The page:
Science has confirmed that the nutrients in our food can slow down and even reverse aging. When you eat well, the repair starts immediately on a cellular level, but some benefits take years. "Certain effects may happen quickly, but it's best to take a long-term perspective when you're trying to change your body," says Tamas Horvath, PhD, a neurobiologist at Yale University. So when will those antioxidants in your salad start attacking the free radicals ravaging your body? How many fish dinners before you reap the brain-boosting benefits of omega-3s? And how long till that daily vitamin D supplement leads to stronger bones? Here's exactly how and when you can expect the health payoff you want.
In hours you can...
Vitamin B6 deficiency has been linked to anxiety, stress, and depression, and women are more likely to become deficient in B6 as they age, according to researchers at the Jean Mayer USDA Human Nutrition Research Center on Aging at Tufts University. "When B6 makes its way to your brain, it facilitates synthesis of neurotransmitters, such as dopamine, which makes you feel calm and happy," says Hanjo Hellmann, PhD, a plant biologist at Washington State University. "But if you have a B6 deficiency, your brain may not be able to make enough dopamine." The vitamin is found in a variety of foods, but it's especially high in potatoes, bananas, red meat, poultry, and chickpeas. Once eaten, B6 is quickly distributed throughout the body but isn't stored well, so we need a consistent daily supply. Hellmann recommends getting 1 to 2 mg of B6 every day — the amount in about one medium russet potato and a chicken breast — to help you produce enough stress-busting dopamine.
Prevent cell damage that causes cancer
Antioxidants, especially abundant in fruits and vegetables, are powerful compounds that cancel out cancer-causing free radicals before they damage cells. "Antioxidants begin working almost immediately upon absorption — as soon as they find a free radical to interact with," Hellmann says. But don't think you're set for the week after eating a big salad. Antioxidants remain active for only a few hours and need to be continually replenished. "Plus, they are a diverse group and don't all have the same functions," says Hellmann. "The key is always having plenty in your body to take on anything that comes along." That means eating as much produce as possible and mixing up the types as often as you can.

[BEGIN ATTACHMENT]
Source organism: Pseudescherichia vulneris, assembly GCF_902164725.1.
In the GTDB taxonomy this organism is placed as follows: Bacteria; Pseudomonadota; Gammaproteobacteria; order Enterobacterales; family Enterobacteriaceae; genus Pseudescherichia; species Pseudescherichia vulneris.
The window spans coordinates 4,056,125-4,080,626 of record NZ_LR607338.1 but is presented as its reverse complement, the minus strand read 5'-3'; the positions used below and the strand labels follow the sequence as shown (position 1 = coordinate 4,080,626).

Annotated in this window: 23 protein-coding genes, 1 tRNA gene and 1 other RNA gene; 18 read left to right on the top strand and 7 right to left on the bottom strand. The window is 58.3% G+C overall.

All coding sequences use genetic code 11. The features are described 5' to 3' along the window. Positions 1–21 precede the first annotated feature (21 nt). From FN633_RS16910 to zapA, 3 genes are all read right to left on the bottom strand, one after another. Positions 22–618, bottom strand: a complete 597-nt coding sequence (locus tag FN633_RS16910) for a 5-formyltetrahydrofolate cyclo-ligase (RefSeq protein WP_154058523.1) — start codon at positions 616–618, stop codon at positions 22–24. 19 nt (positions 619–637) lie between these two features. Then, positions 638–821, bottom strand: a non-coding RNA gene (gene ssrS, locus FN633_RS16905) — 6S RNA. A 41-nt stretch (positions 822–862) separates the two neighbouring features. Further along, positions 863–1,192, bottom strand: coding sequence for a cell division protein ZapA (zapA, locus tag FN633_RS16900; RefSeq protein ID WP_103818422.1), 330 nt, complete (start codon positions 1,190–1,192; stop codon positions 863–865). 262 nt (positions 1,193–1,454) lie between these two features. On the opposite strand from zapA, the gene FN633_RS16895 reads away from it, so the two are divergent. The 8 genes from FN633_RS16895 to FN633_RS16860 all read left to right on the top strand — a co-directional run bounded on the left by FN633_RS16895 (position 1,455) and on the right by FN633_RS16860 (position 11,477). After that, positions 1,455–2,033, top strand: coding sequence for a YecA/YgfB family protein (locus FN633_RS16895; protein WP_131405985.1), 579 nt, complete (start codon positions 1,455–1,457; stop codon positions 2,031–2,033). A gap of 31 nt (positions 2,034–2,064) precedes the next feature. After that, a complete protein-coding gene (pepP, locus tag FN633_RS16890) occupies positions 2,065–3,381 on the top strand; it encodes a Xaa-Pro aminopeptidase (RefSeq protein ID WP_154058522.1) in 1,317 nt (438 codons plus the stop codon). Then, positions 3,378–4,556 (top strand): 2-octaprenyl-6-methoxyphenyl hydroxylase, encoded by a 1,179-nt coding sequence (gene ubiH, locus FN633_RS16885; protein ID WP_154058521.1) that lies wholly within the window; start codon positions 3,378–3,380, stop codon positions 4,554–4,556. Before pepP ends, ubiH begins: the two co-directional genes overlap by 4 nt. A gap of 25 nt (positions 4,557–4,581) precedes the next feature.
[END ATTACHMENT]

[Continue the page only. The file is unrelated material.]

In one week you can...
Lower your blood pressure naturally
Potassium supplements are an effective treatment for hypertension, but they can be dangerous for you as you age, according to the American Heart Association. Scientists at St. George's Hospital Medical School in London found that food sources of potassium are as effective as supplements in fighting high blood pressure — without side effects. The mineral is found in clams and in almost every fruit and vegetable but especially in potatoes, dried peaches, avocados, and bananas. Study participants with high blood pressure ate 3,754 mg of potassium per day and lowered their blood pressure to prehypertension levels after just 1 week. "If you have normal kidneys, you'll use and excrete potassium within hours, which is why getting plenty of fruits and vegetables a day is so important — a steady stream of potassium will control your blood pressure," says Christine Gerbstadt, MD, RD, of the American Dietetic Association. Just be sure to discuss dietary changes with your doctor if you're on blood pressure medications.
In five weeks you can...
Boost your memory